Fair offers dose of reality

  • reality fair2
    Photo: Sierra Hausthor
  • reality fair
    Photo: Sierra Hausthor

On March 21, students from the class of 2017 took part in the Reality Fair held at Greenfield Community College.

The event challenges students to take on the role of their 25 year old self and manage expenses in a career of their choice.

This is only the second time ARHS seniors will have taken part in the event after last year’s class gave the event such high praise.

Up until two years ago, ARHS seniors were given a presentation entitled “How to Not Go Broke After College.” Through her connections at the UMass Five College Federal Credit Union, college advisor Myra Ross heard about the Reality Fair and decided to present it to the administration as an alternative to the “How to Not Go Broke” presentation.

Ross was surprised the idea received such high approval from the administration since it involves taking a large portion of the senior class out of school for a day.

However, the interactive format provides a much more successful mode of getting through to students rather than a PowerPoint presentation.

As seniors enter college or the working world, managing personal finances becomes a prominent issue.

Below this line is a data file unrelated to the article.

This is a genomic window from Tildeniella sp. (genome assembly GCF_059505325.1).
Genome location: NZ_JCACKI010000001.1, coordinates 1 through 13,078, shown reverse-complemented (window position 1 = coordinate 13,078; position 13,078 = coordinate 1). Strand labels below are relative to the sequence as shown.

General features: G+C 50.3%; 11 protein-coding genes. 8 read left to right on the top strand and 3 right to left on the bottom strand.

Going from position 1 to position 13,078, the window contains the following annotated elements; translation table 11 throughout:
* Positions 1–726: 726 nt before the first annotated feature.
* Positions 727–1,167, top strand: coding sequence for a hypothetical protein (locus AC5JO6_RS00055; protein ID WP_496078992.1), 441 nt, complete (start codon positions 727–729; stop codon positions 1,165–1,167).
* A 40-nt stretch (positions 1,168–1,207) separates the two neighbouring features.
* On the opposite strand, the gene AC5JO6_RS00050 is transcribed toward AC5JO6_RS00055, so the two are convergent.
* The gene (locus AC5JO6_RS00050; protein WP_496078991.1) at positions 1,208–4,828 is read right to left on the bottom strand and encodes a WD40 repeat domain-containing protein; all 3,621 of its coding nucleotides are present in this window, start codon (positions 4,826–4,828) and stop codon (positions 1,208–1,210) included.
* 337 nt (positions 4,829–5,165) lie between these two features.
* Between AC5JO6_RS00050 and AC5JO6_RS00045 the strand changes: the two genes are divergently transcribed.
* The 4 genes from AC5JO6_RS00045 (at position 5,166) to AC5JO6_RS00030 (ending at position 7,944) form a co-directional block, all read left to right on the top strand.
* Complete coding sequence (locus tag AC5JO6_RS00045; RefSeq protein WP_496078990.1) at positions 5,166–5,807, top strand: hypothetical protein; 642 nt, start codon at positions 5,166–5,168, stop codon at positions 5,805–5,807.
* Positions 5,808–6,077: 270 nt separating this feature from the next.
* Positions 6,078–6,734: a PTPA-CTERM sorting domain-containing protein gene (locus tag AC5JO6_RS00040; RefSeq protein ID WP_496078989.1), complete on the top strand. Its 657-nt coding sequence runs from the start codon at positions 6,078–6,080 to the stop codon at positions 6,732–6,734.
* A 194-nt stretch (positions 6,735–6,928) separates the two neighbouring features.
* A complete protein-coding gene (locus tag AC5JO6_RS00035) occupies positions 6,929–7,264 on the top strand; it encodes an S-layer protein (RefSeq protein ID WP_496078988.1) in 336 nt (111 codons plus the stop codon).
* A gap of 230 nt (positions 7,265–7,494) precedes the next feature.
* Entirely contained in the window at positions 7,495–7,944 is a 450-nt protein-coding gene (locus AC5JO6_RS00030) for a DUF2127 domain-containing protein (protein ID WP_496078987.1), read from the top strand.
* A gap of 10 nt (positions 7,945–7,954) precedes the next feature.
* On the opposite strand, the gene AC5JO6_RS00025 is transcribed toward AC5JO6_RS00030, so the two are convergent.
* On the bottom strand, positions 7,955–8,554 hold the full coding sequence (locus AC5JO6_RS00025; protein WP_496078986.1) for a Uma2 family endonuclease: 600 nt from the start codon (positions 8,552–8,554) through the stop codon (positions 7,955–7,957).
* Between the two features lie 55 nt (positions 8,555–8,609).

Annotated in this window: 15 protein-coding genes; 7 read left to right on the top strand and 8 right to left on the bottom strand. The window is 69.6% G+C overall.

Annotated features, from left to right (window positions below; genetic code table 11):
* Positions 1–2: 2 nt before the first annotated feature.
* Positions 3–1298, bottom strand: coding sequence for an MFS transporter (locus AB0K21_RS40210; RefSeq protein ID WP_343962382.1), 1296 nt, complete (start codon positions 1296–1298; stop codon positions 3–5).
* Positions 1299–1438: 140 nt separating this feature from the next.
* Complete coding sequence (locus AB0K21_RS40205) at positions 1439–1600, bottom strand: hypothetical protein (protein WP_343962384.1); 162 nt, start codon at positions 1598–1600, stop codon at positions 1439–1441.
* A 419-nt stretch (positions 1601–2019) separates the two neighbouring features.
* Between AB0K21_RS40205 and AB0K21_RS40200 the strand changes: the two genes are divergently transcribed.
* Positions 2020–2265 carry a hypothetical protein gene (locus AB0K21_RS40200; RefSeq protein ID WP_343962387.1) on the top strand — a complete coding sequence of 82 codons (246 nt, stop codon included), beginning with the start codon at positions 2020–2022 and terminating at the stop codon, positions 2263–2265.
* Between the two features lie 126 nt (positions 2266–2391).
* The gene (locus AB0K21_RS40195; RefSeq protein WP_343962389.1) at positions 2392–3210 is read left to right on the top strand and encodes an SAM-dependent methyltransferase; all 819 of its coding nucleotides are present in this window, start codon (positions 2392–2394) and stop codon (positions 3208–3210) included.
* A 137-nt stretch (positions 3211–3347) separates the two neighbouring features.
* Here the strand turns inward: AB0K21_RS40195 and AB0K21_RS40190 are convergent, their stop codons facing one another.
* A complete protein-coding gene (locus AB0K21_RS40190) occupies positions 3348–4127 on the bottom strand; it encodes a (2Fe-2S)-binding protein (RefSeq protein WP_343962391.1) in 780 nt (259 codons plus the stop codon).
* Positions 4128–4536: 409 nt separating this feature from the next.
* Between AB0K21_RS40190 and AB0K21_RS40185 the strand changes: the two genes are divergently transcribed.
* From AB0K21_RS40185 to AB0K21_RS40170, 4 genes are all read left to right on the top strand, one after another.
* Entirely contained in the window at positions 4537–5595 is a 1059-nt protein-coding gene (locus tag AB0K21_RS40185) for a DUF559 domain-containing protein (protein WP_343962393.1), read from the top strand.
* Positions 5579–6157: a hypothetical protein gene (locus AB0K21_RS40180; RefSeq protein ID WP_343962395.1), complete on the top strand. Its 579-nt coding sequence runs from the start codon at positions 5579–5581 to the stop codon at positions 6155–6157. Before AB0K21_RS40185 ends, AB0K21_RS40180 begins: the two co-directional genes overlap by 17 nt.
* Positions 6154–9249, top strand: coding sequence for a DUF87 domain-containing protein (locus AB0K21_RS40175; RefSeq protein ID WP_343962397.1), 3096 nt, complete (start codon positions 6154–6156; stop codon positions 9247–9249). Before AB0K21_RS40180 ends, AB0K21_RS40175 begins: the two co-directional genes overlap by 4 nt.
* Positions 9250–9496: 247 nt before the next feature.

With Massachusetts being one of a handful of states that does not require high school students to take a financial literacy class, many high school graduates find themselves unsure of how to go about organizing their finances.

According to the event organizer Amy Proietti, “The Reality Fair’s main goal is financial literacy.”

As students are able to gain firsthand experience on how their spending and saving habits impact their quality of life, they are better prepared to make smarter financial decisions later in life.

ARHS senior Alex Cantor described the opportunity as, “an exciting opportunity to gain valuable experience with finances.”

The Reality Fair has been a resounding success and garnered widespread approval from all parties involved.

Proietti has received feedback from student participants saying that the Reality Fair was “one of the best things they’ve done in high school.”

According to Ms. Ross, “100 percent of the kids who went thought the experience was really worth it.”

The future of The Reality Fair seems very bright although it is virtually impossible to expand the event due to the already large number of volunteers running the event.

Proietti said, “The vision is to keep it going for the schools already involved.”